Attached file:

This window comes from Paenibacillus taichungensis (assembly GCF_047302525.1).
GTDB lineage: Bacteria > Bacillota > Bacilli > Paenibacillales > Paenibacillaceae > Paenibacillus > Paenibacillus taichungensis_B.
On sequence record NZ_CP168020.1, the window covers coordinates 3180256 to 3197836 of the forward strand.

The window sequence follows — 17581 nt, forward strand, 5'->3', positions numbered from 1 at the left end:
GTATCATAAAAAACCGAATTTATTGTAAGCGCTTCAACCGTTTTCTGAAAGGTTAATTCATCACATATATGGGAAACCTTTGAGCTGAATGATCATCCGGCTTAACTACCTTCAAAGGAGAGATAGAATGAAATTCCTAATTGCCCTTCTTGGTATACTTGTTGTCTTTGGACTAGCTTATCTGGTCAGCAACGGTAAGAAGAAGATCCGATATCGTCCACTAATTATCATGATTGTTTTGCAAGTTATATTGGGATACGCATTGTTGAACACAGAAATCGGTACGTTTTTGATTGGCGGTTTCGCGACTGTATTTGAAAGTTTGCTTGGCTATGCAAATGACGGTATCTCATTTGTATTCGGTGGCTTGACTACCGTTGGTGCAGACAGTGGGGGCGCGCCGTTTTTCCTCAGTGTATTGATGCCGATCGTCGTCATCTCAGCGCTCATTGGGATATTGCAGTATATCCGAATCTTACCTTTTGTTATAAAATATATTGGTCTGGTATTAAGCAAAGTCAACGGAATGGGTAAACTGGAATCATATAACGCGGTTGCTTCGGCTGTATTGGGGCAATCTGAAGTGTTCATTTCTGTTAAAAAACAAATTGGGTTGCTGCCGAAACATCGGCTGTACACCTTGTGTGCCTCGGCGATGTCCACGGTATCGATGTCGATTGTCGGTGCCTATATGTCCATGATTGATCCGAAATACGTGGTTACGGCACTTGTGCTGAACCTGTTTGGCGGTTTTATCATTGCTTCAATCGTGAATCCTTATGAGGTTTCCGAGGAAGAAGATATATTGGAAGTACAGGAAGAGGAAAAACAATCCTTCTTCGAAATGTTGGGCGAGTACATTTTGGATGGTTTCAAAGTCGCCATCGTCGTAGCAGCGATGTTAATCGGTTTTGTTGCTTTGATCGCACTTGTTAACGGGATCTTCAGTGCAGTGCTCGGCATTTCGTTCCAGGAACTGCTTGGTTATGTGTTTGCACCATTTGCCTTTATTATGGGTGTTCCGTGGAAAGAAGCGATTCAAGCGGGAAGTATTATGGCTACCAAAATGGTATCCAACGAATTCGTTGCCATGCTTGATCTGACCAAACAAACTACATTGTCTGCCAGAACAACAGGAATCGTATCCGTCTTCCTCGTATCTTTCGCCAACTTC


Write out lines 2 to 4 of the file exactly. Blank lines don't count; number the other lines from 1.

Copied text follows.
GTDB lineage: Bacteria > Bacillota > Bacilli > Paenibacillales > Paenibacillaceae > Paenibacillus > Paenibacillus taichungensis_B.
On sequence record NZ_CP168020.1, the window covers coordinates 3180256 to 3197836 of the forward strand.

The window sequence follows — 17581 nt, forward strand, 5'->3', positions numbered from 1 at the left end: